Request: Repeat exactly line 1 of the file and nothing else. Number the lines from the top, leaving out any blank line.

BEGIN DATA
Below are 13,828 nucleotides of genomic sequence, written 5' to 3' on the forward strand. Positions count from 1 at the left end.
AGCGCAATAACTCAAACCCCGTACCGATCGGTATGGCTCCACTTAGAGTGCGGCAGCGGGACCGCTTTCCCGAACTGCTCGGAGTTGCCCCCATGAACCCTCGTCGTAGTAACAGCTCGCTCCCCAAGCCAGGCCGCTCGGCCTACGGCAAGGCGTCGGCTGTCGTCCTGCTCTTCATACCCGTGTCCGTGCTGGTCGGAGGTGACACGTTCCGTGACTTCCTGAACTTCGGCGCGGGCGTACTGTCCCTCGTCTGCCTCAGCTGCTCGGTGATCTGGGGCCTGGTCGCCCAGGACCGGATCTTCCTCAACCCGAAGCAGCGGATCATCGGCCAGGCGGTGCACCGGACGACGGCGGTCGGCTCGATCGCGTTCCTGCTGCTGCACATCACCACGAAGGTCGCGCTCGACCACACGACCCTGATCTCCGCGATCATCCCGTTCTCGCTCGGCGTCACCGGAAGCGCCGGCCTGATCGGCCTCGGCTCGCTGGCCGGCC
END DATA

Below are 13,828 nucleotides of genomic sequence, written 5' to 3' on the forward strand. Positions count from 1 at the left end.